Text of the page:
How to finance a successful reconstruction in Ukraine

For Ukraine to recover within five years, its economy would need to grow by 14 per cent a year throughout that period.

A five-year economic recovery in Ukraine would require extra investment of around 50 billion US dollars per year from inflows of capital from abroad, including private capital, according to the European Bank for Reconstruction and Development (EBRD).

In its latest Regional Economic Prospects report, the EBRD sets out a scenario for Ukraine, drawing on the lessons of history, which demonstrates that a swift recovery is not the norm.

Historically, most economies emerging from an armed conflict neither enjoy 25 years of lasting peace afterwards nor recover to their pre-war trend level of income per capita, even in the long term.

However, the report says that 29 per cent of economies do achieve their pre-war trend level of gross domestic product (GDP) per capita within five years. This research combines common features of successful reconstructions that could guide Ukraine and extrapolates pre-war trends based on the performance of economies similar to those at war. 

For Ukraine to recover within five years, its economy would need to grow by 14 per cent a year throughout that period. This would raise average GDP to 225 billion US dollars from around 150 billion US dollars in 2022, in constant prices.  

The main feature that periods of sustained, exceptionally high economic growth have in common is high ratios of investment to GDP.  

Before the war, moderate levels of investment in Ukraine were mostly financed by domestic savings. Inflows of capital amounted to just three per cent of GDP a year from 2010-21. And foreign direct investment typically drops substantially after a conflict and takes a long time to recover. When domestic savings were low, foreign financing helped sustain a number of investment booms, including in central and south-eastern Europe in the 2000s. 

In Ukraine’s case, doubling its levels of investment (as a share of GDP) would require a major increase in the country’s absorption capacity, including governance structures needed to design and contract out complex projects. It would also require appropriate financing. 

“In this scenario, the difference between the required levels of investment and the available domestic savings would likely need to be covered by external financing (net inflows of capital), to the tune of 20 per cent of GDP or 50 billion US dollars per annum,” the report says. 

Private and public investment must be complementary

The report by the bank, which is Ukraine’s biggest institutional investor, also stresses the importance in earlier post-conflict reconstructions of an appropriate balance of private and public sector involvement, along with the important role played by external assistance from bilateral and multilateral agencies.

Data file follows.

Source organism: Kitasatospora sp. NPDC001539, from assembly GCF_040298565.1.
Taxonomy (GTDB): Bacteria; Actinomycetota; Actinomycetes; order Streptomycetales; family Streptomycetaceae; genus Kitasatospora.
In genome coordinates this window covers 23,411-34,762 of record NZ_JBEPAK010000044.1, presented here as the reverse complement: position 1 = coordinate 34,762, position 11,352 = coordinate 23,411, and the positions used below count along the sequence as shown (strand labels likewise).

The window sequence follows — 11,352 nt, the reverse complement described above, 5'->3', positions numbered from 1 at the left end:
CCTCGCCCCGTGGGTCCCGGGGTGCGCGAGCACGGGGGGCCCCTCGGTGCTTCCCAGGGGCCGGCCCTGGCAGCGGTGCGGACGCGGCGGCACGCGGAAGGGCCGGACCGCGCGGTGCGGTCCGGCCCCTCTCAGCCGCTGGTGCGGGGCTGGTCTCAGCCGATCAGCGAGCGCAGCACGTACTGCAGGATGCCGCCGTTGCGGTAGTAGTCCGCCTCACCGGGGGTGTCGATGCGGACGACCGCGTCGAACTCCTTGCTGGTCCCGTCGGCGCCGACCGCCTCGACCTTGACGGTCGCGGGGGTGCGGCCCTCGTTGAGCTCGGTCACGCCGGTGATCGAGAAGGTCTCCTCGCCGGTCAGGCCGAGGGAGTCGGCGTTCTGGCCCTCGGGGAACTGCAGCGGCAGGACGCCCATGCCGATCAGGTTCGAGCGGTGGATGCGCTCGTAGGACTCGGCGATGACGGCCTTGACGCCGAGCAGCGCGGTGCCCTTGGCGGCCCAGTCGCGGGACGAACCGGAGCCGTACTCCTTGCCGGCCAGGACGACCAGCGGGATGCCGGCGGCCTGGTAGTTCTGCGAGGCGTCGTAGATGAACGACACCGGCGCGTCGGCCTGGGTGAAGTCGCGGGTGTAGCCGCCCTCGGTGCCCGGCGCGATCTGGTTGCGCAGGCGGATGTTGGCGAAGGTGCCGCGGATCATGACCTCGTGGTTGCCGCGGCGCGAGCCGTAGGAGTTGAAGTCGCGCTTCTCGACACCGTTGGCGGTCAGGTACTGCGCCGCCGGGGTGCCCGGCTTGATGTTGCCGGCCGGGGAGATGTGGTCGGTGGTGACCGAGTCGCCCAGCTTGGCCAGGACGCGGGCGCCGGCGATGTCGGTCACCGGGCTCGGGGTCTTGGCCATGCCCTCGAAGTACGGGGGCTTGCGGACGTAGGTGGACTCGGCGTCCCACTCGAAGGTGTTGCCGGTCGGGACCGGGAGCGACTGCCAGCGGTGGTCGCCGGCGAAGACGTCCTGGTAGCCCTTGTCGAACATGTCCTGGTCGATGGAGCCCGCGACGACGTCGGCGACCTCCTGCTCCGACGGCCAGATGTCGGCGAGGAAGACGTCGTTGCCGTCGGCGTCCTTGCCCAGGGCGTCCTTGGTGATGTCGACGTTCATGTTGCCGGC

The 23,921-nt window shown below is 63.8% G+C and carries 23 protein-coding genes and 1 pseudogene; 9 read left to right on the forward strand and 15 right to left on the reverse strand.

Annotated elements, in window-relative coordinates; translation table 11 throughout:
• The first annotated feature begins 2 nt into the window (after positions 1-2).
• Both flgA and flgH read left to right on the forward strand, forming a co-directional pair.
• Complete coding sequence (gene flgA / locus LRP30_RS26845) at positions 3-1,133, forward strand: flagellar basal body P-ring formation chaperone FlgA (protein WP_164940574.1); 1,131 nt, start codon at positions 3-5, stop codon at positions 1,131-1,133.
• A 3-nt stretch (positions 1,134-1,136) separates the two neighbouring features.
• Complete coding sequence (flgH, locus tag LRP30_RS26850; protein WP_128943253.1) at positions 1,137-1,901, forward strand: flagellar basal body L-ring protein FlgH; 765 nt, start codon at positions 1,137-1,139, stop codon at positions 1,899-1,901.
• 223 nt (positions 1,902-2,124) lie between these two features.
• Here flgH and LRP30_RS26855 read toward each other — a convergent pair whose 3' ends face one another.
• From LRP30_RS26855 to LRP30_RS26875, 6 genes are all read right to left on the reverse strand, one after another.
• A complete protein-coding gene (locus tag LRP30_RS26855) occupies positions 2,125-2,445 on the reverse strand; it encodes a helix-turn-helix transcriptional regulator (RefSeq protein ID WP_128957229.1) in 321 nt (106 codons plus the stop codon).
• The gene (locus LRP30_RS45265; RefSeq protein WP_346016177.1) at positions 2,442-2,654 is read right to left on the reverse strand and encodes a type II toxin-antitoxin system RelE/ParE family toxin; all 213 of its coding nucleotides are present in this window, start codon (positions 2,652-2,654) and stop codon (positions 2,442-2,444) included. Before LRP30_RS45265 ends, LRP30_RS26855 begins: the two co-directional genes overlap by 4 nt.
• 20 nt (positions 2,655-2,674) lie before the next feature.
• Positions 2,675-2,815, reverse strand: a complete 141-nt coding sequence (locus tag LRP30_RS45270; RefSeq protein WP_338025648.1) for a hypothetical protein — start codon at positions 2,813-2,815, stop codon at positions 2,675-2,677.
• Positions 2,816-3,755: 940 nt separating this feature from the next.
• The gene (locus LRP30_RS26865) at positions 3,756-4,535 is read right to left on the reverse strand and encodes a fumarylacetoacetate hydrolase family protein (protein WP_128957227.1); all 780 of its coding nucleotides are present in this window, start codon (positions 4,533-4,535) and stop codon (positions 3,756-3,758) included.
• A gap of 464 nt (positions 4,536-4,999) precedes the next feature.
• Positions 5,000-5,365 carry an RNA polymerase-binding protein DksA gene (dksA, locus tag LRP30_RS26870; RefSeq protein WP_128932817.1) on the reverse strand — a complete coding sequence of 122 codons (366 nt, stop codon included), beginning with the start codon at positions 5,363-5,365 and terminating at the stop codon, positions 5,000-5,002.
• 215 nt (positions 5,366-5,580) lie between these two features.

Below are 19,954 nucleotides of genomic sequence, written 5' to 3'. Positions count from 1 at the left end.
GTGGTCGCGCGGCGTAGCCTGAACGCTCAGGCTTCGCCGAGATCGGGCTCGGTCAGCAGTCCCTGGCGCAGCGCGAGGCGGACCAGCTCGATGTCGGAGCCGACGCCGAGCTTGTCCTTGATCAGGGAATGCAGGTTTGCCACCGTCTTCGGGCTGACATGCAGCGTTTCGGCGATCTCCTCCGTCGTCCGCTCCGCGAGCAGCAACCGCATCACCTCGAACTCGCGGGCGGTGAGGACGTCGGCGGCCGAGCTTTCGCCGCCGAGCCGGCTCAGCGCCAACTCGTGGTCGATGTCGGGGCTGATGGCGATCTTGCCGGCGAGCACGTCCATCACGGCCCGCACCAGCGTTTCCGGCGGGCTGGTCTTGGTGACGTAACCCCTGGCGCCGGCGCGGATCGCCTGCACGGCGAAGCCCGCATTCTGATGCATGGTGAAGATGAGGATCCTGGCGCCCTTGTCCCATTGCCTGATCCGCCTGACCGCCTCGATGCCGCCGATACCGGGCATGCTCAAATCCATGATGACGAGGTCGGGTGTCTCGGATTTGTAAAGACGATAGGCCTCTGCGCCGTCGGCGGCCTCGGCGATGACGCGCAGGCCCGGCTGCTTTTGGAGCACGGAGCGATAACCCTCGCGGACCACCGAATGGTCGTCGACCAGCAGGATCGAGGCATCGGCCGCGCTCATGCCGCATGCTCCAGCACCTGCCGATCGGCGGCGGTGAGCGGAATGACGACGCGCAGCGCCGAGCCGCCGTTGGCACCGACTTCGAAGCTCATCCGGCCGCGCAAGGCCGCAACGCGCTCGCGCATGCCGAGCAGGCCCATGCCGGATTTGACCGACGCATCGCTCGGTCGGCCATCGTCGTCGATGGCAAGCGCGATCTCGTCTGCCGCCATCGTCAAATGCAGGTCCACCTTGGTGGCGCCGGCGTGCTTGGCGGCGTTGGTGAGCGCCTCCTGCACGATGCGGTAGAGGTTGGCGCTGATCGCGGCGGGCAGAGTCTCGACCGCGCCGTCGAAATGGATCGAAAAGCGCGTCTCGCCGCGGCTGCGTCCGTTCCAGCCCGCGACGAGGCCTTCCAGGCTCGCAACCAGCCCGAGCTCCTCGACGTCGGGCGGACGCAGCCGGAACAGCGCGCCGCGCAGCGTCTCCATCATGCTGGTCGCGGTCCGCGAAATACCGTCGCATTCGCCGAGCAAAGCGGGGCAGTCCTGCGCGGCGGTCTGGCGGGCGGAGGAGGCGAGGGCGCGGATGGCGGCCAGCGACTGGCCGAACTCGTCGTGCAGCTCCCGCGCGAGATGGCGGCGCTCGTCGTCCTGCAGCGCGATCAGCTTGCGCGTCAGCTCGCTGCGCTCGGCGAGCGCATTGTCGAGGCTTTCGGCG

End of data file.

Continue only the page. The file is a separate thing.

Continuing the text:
“Private and public investment tend to be highly complementary, in the post-conflict situation and more generally. Beyond financing, the private sector contributes much-needed technological expertise, management know-how and a focus on cost-efficiency,” the report says, adding, “In addition to the energy-efficient industrial capital stock and agricultural machinery, the private sector can make an important contribution to rebuilding housing stock as well as transport, energy and municipal infrastructure, provided that individuals and firms have adequate access to finance.” 

The report also touches on the usefulness of foreign assistance both in alleviating short-term funding shortages and in enforcing reform conditionality.  

The absence of such impetus for reform and of wider efforts at building robust economic and political institutions, it adds, may obstruct private investment, leaving “bureaucratic gridlock, corruption or a high degree of informality caused by an institutional vacuum”.

Growth prospects across the EBRD regions

In its latest economic forecasts, the bank, which is this week holding its annual meeting in the Uzbek city of Samarkand, says that Ukraine’s economy is expected to grow only modestly in 2023, by one per cent, and three per cent in 2024, as businesses adapt to war circumstances.

Growth in Central Asia is forecast to remain strong, at 5.2 per cent in 2023 and 5.4 per cent in 2024, with the relocation of Russian businesses and increased oil exports boosting growth in Kazakhstan.

Output in Central Europe and the Baltic states meanwhile is expected to grow by a modest 0.5 per cent in 2023 amid slower-than-expected growth in advanced economies and persistent core inflation. While the region proved resilient in 2022, the post-Covid recovery has largely run out of steam and growth has recently turned negative in quarter-on-quarter terms. Growth is expected to pick up to 2.9 per cent in 2024.

Growth is also expected to decelerate in Eastern Europe and the Caucasus (excluding Ukraine) as the extraordinary factors that boosted economic activity in 2022 provide limited additional stimulus. The region as a whole is forecast to grow by 1.9 per cent in 2023 and 3.3 per cent in 2024.

Growth forecasts for 2023 have been revised up for the south-eastern European Union economies, supported by the prospect of eurozone accession boosting investor confidence in Bulgaria, higher public investment in Romania. The region is expected to grow by 2.3 per cent in 2023 and 3 per cent in 2024.

Output in the Western Balkans is forecast to expand at a rate of 2.2 per cent in 2023 amid headwinds from inflationary pressures and a subdued outlook for the advanced economies in Europe, before picking up to 3.4 per cent in 2024.

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